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HVK Archives: President's plan for interview on I-Day eve raises

President's plan for interview on I-Day eve raises - The Economics Times

Bharti Jain ()
August 13, 1998

Title: President's plan for interview on I-Day eve raises
eyebrows
Author: Bharti Jain
Publication: The Economics Times
Date: August 13, 1998

Rashtrapati Bhavan is surprised at the controversy over President
K R Narayanan's decision to take a break from the 48-year-old
convention by letting himself to be interviewed on the
Independence Day eve instead of delivering a televised address.

The President's office - which has dismissed the apprehensions
about the propriety of a titular head airing his individual views
as "unfounded" - today clarified that the interview of Mr
Narayanan with senior journalist N Ram was in no way a substitute
for the presidential address made every year on August 14. "'The
President will address the nation this year too, but from the
Central Hall of Parliament on August 15, said the presidential
staff.

Mr Narayanan's initiative allowing himself to be questioned on
national issues and policies instead of delivering the usual I-
Day eve address - which is also supposed to outline issues of
national importance - had raised a few eyebrows among the
political and legal class.

The grounds on which the move was questioned were:

Whether it was appropriate for the President to depart from a
tradition followed religiously by all his predecessors;

Whether it was in keeping with the functions/powers of the
President as defined by the Constitution; and

What would happen if the views expressed by the President in the
course of the interview turned out to be diametrically opposite
to those of the government of the day.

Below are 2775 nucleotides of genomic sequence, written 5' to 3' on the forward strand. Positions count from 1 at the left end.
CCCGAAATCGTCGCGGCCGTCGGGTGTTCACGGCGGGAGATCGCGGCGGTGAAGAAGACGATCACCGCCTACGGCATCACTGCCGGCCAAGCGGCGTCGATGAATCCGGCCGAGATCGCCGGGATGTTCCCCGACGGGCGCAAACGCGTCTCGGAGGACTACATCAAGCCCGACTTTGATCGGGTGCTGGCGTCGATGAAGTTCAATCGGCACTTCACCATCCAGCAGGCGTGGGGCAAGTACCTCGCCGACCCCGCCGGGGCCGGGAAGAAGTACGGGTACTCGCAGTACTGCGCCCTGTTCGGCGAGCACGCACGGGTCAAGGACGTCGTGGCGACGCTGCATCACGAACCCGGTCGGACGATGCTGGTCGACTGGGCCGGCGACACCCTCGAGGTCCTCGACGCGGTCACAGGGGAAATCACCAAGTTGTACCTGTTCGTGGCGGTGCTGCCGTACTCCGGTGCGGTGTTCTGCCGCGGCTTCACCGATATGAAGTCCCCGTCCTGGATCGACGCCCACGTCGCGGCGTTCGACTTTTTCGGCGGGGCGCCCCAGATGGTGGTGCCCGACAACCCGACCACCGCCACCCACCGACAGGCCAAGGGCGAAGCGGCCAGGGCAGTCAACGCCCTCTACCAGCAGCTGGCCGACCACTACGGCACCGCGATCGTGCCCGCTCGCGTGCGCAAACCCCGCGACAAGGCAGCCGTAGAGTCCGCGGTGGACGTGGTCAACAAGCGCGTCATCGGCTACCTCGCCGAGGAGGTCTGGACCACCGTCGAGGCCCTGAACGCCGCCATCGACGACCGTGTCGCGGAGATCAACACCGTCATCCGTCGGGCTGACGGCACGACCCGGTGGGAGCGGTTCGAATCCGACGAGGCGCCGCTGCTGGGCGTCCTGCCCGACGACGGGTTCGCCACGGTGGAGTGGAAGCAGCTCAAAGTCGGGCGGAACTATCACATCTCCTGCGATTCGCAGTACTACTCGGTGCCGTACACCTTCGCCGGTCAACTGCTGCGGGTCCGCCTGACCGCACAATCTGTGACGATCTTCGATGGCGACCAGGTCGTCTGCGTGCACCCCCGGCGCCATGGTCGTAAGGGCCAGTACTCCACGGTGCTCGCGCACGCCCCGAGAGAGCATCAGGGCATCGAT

Voicing these apprehensions, senior Supreme Court lawyer P N
Lekhi had deemed it as "unfortunate" for a nominal head to break
a 48-year old convention by publicly airing his individual views
on national issues. "By agreeing to the I-Day eve interview, the
President has done what his stronger predecessors having
independent credentials - regardless of their disagreements with
the prime ministers of the day - did not dare to do," he pointed
out.

Renowned legal expert K K Venugopal, on the other hand, welcomed
Mr Narayanan's initiative saying that the August 14 interview
would only facilitate him in covering matters of current national
interest. "The President is bound to mouth the policies of the
government only when he addresses the joint session of
Parliament. I'm sure as an elder statesman, whatever he comments
on in the interview would be appropriate and his views would be
of great importance to the party in power at the Centre, " he
opined.

Senior politicians too have echoed Mr Venugopal's sentiments and
termed Mr Naryanan's initiative as a welcome break from the "dull
monologue" that the nation is subjected to every year on the I-
Day eve. According to a senior Congress leader, as in the
presidential addresses delivered all these years, Mr Narayanan
would touch upon national issues and policies in the interview.
"A dialogue would be more meaningful and informative and as a
result, reach out to many more people, " the veteran political
pointed out.

As for the fear that Mr Narayanan's responses to controversial
questions could embarrass the government, the Congress leader
expressed faith in the former's ability to handle uncomfortable
queries. "The President would take care not to speak about the
government's achievements and decisions. Instead, he would focus
on national issues, on which there is no scope of the government
holding a different view," he noted.

Rashtrapati Bhavan, on its part, also dismissed any such doubts
as "prejudging" Mr Narayanan's ability to handle controversial
questions. "He has been interviewed earlier and addressed
several public meetings where he has aired his views on national
issues like corruption and nuclear policy. So why is so much
noise being made about this interview?" wondered a member of the
presidential secretariat.


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